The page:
We updated this article to include new virtual classroom exercises. The article was originally published on August 18, 2020.
As colleges and universities continue to navigate the challenges of teaching during the COVID-19 pandemic, virtual classroom exercises will remain a reality for some time. Educators continue to seek new ideas and exercises to transform their in-person classroom curriculum to virtual experiences. Below, we’ve compiled some remote-friendly exercises that educators in our community have used to keep students engaged and focused during virtual courses.
the envelope activity
Pritpal Singh, Professor of Electrical and Computer Engineering, Villanova University
Developed by Tina Seelig at Stanford University, the Envelope Activity requires students to increase an initial, unknown investment provided to them in an envelope over the course of two hours. In the online revamp of this activity, the envelope becomes virtual: one of the students in the group receives a small amount of money, around $2, by Venmo or Paypal.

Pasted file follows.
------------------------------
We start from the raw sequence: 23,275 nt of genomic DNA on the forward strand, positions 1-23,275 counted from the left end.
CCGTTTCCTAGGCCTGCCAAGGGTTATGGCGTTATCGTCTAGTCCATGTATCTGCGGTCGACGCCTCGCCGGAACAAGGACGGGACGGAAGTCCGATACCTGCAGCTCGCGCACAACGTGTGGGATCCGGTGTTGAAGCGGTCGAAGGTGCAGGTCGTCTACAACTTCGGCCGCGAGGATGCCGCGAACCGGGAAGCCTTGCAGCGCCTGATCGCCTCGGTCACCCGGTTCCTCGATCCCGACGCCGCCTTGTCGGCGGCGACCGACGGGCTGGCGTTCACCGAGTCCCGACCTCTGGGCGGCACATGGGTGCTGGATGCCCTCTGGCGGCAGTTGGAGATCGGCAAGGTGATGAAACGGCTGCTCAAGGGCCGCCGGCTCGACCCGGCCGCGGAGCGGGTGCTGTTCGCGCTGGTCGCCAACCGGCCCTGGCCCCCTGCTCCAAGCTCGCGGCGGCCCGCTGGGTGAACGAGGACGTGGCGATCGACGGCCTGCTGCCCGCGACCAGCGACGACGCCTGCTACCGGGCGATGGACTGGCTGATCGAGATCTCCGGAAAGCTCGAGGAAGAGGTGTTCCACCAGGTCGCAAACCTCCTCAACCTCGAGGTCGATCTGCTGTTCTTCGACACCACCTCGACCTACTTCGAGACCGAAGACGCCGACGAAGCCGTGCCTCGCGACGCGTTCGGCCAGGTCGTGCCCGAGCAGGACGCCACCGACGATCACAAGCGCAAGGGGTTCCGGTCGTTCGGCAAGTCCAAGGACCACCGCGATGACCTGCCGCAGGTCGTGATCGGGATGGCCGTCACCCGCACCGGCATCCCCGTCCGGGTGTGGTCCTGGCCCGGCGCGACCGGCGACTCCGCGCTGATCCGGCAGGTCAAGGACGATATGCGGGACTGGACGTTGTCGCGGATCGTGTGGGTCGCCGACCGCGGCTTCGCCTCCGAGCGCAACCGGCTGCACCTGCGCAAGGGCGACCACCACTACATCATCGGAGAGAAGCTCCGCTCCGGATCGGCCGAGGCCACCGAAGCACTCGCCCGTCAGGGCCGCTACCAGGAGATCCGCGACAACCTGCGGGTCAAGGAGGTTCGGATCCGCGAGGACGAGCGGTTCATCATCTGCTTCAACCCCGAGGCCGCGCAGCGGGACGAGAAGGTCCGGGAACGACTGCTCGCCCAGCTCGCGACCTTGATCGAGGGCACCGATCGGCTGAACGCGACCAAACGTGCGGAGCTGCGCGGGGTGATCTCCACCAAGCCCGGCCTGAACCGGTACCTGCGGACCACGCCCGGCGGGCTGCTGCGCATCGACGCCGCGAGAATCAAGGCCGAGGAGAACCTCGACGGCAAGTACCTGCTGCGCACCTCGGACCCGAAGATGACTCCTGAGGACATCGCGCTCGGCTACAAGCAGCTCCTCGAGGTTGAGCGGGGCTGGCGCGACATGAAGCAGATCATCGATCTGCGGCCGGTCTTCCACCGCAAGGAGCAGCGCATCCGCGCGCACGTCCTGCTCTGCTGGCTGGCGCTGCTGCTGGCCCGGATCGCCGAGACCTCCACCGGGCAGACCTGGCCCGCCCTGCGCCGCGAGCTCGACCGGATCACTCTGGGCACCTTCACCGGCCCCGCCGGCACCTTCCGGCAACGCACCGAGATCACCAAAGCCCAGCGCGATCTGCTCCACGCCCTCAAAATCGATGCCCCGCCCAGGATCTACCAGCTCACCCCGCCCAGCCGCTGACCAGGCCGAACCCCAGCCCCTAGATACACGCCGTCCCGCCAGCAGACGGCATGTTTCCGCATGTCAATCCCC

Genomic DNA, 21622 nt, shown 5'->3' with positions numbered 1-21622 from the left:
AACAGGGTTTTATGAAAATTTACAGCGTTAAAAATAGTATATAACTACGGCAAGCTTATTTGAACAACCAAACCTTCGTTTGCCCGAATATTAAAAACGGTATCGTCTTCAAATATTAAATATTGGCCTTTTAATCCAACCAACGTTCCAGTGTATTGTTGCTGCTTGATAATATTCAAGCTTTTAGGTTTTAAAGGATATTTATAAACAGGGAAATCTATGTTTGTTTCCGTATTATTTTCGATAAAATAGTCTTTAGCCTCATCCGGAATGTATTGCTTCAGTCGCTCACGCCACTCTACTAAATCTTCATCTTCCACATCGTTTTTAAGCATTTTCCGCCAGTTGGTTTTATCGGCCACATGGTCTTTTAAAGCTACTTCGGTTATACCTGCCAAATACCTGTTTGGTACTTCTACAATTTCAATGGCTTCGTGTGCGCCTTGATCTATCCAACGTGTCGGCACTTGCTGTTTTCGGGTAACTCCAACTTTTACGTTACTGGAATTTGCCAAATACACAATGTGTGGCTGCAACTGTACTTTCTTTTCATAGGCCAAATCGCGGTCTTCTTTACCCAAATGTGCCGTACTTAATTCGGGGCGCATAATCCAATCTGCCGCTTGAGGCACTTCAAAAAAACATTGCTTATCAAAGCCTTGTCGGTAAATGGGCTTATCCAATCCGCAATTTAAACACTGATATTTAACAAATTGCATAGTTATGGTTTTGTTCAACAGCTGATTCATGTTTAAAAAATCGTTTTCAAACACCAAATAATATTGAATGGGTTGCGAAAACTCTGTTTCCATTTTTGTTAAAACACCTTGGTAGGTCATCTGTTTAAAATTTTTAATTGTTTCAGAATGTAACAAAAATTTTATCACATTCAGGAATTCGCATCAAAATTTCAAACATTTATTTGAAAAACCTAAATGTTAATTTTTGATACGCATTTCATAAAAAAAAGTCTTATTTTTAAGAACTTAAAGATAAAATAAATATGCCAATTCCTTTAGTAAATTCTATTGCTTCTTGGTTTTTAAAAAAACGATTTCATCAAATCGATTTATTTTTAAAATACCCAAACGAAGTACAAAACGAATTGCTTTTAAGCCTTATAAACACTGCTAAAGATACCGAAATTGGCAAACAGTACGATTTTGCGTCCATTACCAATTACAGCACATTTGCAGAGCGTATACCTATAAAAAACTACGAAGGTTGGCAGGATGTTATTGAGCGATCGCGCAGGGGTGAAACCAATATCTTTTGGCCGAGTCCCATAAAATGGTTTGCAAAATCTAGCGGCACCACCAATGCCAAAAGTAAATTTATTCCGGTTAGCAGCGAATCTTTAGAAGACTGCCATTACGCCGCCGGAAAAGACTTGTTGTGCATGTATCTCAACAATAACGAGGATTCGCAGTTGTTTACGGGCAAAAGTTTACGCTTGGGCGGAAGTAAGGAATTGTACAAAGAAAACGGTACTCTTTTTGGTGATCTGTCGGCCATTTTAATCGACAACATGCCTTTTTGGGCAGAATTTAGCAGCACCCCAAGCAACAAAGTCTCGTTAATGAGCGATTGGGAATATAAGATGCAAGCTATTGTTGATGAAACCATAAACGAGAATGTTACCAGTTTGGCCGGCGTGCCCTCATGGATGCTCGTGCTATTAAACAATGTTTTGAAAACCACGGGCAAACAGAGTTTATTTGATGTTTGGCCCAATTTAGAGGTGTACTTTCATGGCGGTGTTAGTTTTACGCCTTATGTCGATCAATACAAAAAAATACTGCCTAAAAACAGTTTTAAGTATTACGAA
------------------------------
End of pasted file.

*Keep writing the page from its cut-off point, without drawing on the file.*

The students must plan their activity in advance and may want to consider offering online services. For example, students may text a friend and offer to pick up some cookies at the local market and drop it off to their apartment for a small service fee. Another activity could be picking up someone’s laundry and charging for the service of picking it up and dropping it off. These exercises can be done with social distancing so that there is no physical interaction involved. To account for the restrictions of the pandemic, the timeframe for execution of the activity may be adjusted to longer than two hours and the payment for the services can again be made electronically.